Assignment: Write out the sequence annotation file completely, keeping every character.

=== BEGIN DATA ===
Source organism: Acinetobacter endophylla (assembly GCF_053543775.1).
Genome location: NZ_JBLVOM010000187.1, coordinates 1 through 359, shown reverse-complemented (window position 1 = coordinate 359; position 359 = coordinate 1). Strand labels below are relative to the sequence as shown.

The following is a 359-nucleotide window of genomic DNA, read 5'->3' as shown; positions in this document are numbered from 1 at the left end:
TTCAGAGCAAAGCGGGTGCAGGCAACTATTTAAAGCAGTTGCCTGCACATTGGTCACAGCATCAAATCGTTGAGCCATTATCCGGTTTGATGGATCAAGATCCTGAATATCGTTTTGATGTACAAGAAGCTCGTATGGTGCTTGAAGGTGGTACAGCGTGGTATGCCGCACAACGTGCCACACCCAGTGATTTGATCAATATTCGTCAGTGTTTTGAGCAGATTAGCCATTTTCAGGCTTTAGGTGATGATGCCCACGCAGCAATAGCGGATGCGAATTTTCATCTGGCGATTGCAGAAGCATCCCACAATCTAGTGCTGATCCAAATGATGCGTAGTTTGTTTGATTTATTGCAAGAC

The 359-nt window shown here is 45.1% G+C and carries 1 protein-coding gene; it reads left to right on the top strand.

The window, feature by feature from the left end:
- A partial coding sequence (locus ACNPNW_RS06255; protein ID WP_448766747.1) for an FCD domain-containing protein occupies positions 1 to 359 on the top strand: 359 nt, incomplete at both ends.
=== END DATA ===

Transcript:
Source organism: Acinetobacter endophylla (assembly GCF_053543775.1).
Genome location: NZ_JBLVOM010000187.1, coordinates 1 through 359, shown reverse-complemented (window position 1 = coordinate 359; position 359 = coordinate 1). Strand labels below are relative to the sequence as shown.

The following is a 359-nucleotide window of genomic DNA, read 5'->3' as shown; positions in this document are numbered from 1 at the left end:
TTCAGAGCAAAGCGGGTGCAGGCAACTATTTAAAGCAGTTGCCTGCACATTGGTCACAGCATCAAATCGTTGAGCCATTATCCGGTTTGATGGATCAAGATCCTGAATATCGTTTTGATGTACAAGAAGCTCGTATGGTGCTTGAAGGTGGTACAGCGTGGTATGCCGCACAACGTGCCACACCCAGTGATTTGATCAATATTCGTCAGTGTTTTGAGCAGATTAGCCATTTTCAGGCTTTAGGTGATGATGCCCACGCAGCAATAGCGGATGCGAATTTTCATCTGGCGATTGCAGAAGCATCCCACAATCTAGTGCTGATCCAAATGATGCGTAGTTTGTTTGATTTATTGCAAGAC

The 359-nt window shown here is 45.1% G+C and carries 1 protein-coding gene; it reads left to right on the top strand.

The window, feature by feature from the left end:
- A partial coding sequence (locus ACNPNW_RS06255; protein ID WP_448766747.1) for an FCD domain-containing protein occupies positions 1 to 359 on the top strand: 359 nt, incomplete at both ends.